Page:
# Epimorphism and Monomorphism = Isomorphism?

It seems to be that if a map is both an epimorphism and a monomorphism, it is not necessarily the case that it is an isomorphism.

However, in the category of sets, if a map is both an epimorphism and a monomorphism it is an isomorphism.

Are these accurate statements?

• Some notes: the converse holds, i.e. any isomorphism is both an epimorphism and a monomorphism. Also in a topos (a nice kind of category), any morphism that is both epic (epimorphism) and monic (monomorphism) is iso (isomorphism). en.wikipedia.org/wiki/Monomorphism Jul 10 '16 at 4:33
• In abelian categories this statements holds, too. Mar 12 '19 at 16:32
• Apparently categories where this holds are known as balanced categories Mar 19 at 9:56

Yes, those are accurate statements.

The inclusion $\mathbb{Z}\hookrightarrow \mathbb{Q}$ is both a monomorphism and epimorphism in the category $\mathsf{Ring}$ (rings and ring homomorphisms), but not an isomorphism. The inclusion $\mathbb{Q}\hookrightarrow\mathbb{R}$ is both a monomorphism and epimorphism in the category $\mathsf{Haus}$ (Hausdorff topological spaces and continuous maps), but it is not an isomorphism.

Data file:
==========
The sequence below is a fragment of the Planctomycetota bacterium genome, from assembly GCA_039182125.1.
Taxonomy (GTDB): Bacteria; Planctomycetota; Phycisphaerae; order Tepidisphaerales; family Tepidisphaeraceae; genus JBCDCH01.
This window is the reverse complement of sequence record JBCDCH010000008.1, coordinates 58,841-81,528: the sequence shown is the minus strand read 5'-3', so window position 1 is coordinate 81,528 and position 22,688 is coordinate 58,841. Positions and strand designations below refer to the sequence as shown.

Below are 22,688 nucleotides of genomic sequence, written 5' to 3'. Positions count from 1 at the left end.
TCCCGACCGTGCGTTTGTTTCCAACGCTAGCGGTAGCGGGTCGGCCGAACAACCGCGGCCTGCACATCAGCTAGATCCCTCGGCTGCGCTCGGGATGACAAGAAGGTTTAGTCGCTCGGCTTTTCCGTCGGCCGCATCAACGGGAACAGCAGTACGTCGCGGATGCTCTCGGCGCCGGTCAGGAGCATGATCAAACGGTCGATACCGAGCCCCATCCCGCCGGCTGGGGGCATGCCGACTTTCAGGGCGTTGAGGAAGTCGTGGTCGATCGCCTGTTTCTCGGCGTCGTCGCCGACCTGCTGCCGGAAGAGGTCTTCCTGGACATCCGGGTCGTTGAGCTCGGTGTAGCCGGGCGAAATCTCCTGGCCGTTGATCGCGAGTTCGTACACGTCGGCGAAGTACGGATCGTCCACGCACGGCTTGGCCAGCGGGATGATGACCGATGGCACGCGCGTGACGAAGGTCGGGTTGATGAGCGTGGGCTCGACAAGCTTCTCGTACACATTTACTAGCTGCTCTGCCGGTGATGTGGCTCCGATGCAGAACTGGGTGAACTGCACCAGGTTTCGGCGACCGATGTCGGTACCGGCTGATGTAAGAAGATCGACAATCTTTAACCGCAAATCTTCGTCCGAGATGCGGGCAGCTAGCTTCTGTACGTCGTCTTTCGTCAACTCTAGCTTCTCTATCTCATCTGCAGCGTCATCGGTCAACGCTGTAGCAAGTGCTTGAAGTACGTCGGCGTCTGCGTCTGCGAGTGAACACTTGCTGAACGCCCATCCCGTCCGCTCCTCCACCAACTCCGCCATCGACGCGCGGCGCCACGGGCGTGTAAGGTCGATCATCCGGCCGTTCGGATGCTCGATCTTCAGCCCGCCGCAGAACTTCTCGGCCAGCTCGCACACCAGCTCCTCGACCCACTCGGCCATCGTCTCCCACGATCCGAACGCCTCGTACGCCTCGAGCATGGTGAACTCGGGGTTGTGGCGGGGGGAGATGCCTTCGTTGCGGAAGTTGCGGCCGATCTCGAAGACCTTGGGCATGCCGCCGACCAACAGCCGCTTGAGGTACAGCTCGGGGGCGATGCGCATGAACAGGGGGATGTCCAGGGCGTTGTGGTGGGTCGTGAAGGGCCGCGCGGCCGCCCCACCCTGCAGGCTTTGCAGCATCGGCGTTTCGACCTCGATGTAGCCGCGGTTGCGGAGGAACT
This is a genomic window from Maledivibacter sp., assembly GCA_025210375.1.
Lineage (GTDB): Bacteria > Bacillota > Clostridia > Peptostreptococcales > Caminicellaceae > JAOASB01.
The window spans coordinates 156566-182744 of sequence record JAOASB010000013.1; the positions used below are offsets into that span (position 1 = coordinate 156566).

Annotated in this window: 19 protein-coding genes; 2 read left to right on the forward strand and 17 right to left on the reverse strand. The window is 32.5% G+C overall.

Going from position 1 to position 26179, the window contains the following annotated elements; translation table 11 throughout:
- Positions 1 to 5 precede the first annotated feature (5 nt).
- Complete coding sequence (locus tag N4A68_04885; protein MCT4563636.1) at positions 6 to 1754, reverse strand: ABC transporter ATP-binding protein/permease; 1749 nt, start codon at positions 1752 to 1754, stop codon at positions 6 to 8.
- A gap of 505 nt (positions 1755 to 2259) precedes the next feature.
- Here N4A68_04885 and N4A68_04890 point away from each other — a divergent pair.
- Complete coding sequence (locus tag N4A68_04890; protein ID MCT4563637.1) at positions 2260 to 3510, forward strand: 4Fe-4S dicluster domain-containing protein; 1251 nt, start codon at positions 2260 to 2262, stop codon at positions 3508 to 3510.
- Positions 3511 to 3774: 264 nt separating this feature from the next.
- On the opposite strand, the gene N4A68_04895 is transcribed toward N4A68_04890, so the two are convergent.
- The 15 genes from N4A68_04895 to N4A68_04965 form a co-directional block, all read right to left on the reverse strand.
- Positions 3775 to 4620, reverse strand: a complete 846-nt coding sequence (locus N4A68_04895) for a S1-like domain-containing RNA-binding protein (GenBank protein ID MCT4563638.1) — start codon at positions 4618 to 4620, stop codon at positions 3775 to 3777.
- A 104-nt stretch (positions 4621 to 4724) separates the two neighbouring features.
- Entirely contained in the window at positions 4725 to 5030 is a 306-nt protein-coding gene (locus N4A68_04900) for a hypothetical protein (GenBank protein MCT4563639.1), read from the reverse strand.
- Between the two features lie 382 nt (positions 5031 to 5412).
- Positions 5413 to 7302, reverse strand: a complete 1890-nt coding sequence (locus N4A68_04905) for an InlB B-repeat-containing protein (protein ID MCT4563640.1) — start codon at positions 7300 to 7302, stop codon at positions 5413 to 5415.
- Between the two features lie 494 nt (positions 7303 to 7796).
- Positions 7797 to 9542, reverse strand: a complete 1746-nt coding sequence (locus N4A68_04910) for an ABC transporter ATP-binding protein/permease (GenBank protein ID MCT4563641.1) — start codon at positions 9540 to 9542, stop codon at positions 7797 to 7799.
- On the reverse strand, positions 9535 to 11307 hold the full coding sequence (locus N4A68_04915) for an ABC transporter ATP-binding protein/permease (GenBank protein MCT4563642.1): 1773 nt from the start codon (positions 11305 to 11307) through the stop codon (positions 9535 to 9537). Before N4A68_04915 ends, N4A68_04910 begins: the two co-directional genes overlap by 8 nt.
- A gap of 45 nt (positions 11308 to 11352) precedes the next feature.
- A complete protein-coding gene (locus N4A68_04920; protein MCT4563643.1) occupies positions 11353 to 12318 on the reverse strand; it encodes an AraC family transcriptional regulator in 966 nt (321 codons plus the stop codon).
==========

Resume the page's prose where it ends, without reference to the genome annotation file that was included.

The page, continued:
In the category $\mathsf{Set}$, monomorphisms and epimorphisms are precisely the injective and surjective maps, respectively, so that a map of sets that is both a monomorphism and epimorphism is a bijection, i.e. an isomorphism of sets.

More examples and information can be found in Wikipedia and in Mac Lane's Categories for the Working Mathematician.

A simpler example: take a category with two objects and three morphisms, one of which goes from one object to the other. This last morphism is monic and epic, but not an iso.

Yes, that's correct. For example, every morphism in a poset is a monomorphism and an epimorphism, but only the identity morphisms are isomorphisms. (Mariano's answer describes the smallest poset with a non-identity morphism.)

However, there are various salvages of this statement available:

1. A morphism which is both a monomorphism and a split epimorphism (resp. both an epimorphism and a split monomorphism) is an isomorphism. See this blog post. In the category of sets, every monomorphism (edit: with non-empty domain) is split, and the statement that every epimorphism is split is equivalent to the axiom of choice.

2. Better: a morphism which is both a monomorphism and a regular epimorphism (resp. both an epimorphism and a regular monomorphism) is an isomorphism. See this blog post. In the category of sets, every epimorphism and monomorphism is regular (with no need to invoke the axiom of choice).

For more on the subject of morphisms which are both epimorphisms and monomorphisms but which are not isomorphisms see this blog post.

• Every monomorphism with non-empty domain is split. Dec 29 '12 at 9:03
• Whoops. I think I've been corrected on this in the past too. Dec 29 '12 at 9:19
• Great blog. Will be following it. Hope you keep posting. Dec 29 '12 at 19:48